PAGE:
ORLANDO, Fla. — 9 Investigates went in-depth with the Orlando police chief about specific policy changes being considered, use of force and making it easier to fire problem officers.
In that interview with Channel 9 investigative reporter Karla Ray, Chief Orlando Rolon said he’d consider making all use-of-force incidents, including those not involving weapons, available for public review.
Rolon said what happened 1,500 miles away in Minneapolis eroded public trust with all police agencies.
“Absolutely. We have been working hard for many years across the country to bridge the gap and build the relationship with the citizens,” Rolon said. What happened there will set us back for many years.”
Trust has been tested in Orlando before when it comes to issues of race. 9 Investigates reported extensively on calls for Officer Robert Schellhorn to be fired after he called people “savages” outside of the Parliament House in 2017.
It’s not the only time he used the term. He also called black people “savages” and athletes “thugs” on Facebook, but union protections kept him on the force.
“As a result of that, our policy has been modified to where it specifically tells our officers if their actions like that are repeated, they can be punished up to termination,” Rolon said.
Now, more policies are under review. The chief told 9 Investigates that he’s looking into an outright ban on chokeholds. When it comes to use of force, OPD officers are already expected to de-escalate, but they are looking into adding language making it a clear requirement.
Rolon said he also wants to counter information that lacks context. A website that aggregates data about police violence lists Orlando as the fourth deadliest city for police encounters per capita, but it doesn’t provide details about what led to those shootings.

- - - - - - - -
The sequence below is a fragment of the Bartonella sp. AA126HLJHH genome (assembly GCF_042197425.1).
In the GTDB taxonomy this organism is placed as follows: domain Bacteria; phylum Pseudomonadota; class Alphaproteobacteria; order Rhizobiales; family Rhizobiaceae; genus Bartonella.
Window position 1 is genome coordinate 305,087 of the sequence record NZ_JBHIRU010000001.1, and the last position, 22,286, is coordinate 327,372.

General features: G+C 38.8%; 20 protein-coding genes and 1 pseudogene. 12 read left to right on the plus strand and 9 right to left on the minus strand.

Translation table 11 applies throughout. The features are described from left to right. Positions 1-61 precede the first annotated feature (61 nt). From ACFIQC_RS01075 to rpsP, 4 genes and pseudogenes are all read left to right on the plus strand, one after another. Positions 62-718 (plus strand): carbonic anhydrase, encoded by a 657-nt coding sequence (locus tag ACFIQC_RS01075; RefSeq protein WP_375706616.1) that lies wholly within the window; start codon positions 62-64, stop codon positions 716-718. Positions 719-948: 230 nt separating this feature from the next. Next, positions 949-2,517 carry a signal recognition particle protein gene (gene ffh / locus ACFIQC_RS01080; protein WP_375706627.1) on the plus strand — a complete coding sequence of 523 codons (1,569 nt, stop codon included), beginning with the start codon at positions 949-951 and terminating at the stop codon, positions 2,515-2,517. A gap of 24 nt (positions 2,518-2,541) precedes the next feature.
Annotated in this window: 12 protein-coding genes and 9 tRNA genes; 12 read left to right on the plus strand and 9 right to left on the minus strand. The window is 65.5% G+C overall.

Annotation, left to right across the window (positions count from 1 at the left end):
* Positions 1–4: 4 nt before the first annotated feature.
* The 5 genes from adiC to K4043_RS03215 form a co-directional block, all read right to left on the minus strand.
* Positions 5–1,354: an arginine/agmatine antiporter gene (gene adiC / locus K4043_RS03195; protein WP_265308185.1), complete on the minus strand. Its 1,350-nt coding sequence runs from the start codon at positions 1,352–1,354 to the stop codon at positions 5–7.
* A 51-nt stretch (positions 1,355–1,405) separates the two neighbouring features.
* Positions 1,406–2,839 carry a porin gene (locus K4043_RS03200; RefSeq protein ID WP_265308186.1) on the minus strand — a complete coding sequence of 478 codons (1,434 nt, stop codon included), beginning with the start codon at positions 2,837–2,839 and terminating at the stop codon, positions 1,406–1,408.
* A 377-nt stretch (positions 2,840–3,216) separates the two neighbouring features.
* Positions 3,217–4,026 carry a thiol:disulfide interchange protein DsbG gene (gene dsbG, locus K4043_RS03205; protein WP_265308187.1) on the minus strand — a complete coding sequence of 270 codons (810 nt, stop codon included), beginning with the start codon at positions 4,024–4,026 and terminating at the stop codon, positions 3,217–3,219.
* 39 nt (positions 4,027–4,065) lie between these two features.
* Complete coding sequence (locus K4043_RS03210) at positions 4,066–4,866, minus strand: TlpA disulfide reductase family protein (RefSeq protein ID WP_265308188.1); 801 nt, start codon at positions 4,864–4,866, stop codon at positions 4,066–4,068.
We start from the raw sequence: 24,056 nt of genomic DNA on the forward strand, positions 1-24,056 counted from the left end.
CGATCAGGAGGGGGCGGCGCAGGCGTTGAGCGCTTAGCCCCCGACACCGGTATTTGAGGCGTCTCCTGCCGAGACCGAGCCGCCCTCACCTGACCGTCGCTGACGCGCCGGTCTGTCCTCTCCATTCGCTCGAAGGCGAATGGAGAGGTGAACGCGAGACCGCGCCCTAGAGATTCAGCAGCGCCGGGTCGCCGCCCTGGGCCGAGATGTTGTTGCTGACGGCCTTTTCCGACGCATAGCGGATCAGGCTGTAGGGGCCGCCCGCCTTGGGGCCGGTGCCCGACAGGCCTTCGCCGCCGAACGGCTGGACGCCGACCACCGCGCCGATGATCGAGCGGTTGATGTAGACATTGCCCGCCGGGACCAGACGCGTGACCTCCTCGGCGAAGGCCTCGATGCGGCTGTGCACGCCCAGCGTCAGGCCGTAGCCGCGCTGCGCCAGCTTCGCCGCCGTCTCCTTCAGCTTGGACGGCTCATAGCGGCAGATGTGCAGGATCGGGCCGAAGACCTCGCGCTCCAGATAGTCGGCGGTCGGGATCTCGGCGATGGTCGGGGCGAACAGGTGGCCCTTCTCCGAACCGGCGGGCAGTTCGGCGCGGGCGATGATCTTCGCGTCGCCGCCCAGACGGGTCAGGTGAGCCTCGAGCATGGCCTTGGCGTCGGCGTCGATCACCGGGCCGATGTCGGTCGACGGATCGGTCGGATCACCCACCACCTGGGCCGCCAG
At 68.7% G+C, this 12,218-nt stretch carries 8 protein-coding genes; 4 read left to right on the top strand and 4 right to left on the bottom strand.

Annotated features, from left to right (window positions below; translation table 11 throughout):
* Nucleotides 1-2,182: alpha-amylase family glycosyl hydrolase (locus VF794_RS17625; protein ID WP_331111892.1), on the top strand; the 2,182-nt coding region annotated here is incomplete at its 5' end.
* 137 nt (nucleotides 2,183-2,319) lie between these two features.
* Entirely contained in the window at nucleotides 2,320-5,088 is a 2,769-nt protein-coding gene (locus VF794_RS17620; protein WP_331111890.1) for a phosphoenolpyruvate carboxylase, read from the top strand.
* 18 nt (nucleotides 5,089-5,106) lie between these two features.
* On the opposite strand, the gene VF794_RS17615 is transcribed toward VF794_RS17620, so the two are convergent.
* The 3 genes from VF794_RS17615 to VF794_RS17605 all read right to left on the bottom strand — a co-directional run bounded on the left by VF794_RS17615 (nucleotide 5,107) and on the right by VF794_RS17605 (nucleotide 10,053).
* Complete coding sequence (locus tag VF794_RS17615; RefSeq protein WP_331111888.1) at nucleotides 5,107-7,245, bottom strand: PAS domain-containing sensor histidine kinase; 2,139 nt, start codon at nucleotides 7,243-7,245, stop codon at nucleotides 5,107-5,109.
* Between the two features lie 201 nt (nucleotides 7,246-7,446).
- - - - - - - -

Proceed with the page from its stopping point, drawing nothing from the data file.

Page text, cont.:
9 Investigates reviewed every deadly OPD-involved shooting from 2013 to the present and found in all of them, officers either had a vehicle driving toward them, a weapon pointed at them, they believed a weapon was present, they could hear one or saw someone actively shooting other people, like at Pulse.
“We have to do a better job telling our story,” Rolon said.
When it comes to weeding out problem officers, with union protections and the Florida Officer’s Bill of Rights, Channel 9 asked Rolon what he will do to move changes forward.
“I think we need a national standard, that gives consistency to all law enforcement agencies,” Rolon said. “It has to be fair for the officers serving our citizens but also meet the expectations of the citizens we serve.”
Since use of force can range from a fist to a baton, Taser or gun, Rolon said he is open to the idea of making all response to resistance reviews public. The agency has already put a lot of information about use of force and racial equity online at this new website.
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